“I think the adoption of FPGA technology will have an impact upon power consumption and the data centres’ eco-footprint, while also enabling market-neutral data centres to provide a market that is fair to all participants through the reduced distance and increased density of trading processes to any core exchange matching engine,” says Moore. “Some people have questioned the validity of collocation data centres, but when they see where technology is going and how it’s going to empower people in terms of processing power and message throughput, they are going to adopt it fairly quickly.”
Promising mutual growth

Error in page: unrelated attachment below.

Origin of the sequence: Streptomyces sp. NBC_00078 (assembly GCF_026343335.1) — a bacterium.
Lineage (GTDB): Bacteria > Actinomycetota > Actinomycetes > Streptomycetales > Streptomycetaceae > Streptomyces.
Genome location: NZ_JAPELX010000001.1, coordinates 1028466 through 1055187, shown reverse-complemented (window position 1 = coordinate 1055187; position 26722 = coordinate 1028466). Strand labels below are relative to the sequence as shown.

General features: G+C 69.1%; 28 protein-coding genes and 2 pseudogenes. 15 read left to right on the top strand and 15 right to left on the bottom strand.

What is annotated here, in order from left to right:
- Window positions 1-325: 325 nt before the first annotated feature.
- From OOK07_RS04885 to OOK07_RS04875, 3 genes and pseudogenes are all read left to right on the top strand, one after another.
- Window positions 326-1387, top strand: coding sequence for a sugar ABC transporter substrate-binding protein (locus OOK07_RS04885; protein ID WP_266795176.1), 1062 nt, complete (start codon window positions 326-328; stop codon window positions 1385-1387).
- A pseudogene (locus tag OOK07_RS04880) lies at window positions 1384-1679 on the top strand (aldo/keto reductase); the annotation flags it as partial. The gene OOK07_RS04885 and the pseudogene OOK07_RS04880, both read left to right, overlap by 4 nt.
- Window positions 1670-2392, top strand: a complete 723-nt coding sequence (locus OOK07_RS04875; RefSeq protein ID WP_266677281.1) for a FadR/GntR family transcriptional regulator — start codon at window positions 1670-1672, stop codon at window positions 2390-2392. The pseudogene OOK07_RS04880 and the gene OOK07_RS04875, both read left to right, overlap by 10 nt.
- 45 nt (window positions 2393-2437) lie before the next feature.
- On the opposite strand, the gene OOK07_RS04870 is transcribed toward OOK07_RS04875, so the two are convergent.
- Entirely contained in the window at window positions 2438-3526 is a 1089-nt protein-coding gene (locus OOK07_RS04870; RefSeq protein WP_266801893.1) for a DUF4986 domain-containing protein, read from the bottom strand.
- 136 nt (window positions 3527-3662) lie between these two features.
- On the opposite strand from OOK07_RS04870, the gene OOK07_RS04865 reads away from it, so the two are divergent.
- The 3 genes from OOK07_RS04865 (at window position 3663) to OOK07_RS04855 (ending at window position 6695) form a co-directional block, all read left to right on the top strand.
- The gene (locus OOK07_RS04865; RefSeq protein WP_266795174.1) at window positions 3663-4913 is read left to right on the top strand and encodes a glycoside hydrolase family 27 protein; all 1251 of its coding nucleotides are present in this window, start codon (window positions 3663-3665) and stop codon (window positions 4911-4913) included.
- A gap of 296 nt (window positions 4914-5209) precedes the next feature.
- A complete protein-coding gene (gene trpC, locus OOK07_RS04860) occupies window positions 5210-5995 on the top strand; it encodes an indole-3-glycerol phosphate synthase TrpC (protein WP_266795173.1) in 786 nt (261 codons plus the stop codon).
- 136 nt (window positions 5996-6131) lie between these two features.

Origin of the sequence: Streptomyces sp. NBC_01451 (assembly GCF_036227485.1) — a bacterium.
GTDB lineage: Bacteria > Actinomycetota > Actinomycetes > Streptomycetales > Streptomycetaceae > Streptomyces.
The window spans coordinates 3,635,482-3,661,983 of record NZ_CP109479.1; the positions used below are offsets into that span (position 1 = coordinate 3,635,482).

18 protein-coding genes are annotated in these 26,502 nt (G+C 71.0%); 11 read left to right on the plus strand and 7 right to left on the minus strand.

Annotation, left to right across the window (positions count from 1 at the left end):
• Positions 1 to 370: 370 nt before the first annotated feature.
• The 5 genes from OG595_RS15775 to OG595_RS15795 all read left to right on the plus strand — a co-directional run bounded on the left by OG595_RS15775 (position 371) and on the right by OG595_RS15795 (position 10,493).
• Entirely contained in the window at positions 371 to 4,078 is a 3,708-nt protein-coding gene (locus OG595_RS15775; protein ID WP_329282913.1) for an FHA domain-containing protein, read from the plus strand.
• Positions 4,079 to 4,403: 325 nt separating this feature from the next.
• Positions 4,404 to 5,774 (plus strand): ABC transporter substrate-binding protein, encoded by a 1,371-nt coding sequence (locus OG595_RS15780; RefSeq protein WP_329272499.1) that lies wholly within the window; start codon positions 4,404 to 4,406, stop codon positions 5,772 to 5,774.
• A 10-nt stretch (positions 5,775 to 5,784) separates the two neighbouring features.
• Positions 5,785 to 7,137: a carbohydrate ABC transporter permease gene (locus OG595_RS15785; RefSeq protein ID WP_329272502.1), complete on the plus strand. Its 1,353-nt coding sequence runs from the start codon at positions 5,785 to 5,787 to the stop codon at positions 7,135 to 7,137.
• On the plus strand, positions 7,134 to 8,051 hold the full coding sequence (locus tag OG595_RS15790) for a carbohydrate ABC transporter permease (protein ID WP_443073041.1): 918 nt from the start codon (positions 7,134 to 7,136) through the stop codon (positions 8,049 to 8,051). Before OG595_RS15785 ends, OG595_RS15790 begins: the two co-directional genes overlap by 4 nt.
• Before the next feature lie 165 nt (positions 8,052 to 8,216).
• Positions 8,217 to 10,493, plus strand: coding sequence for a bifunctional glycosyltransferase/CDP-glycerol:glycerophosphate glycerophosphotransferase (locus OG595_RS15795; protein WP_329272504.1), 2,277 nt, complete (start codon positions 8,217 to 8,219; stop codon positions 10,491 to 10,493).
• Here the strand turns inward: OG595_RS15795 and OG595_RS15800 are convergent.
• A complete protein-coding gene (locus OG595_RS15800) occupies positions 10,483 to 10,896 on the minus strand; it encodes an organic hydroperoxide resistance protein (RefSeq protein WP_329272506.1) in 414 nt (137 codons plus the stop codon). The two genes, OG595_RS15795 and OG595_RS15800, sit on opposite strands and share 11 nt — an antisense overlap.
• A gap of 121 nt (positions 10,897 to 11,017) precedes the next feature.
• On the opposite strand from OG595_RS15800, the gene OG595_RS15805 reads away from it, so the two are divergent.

Fundamentally, the biggest challenge for Equinix will be ensuring that supply of server space always keeps pace with demand. Manicom is fairly confident about this and believes that forming strong relationships – such as that between Equinix and Fixnetix – can drive mutual growth. Fixnetix’s revenues have grown a phenomenal 24,557% since 2007 and, with the right partners, will likely continue in a similar vein. “When a customer picks a data centre vendor, generally speaking they have future plans that, if their business is successful, they will expand with that company,” he explains. “Our pledge is that we won’t go dark on you – we won’t run out of server space for our customers to expand into. Both our organisations have grown together in the financial vertical and our partnership has helped us attract customers to a common ecosystem. We can ensure Fixnetix’s success by not causing the company any problems downstream and it, in return, benefits from a rich playing field on which to do business.”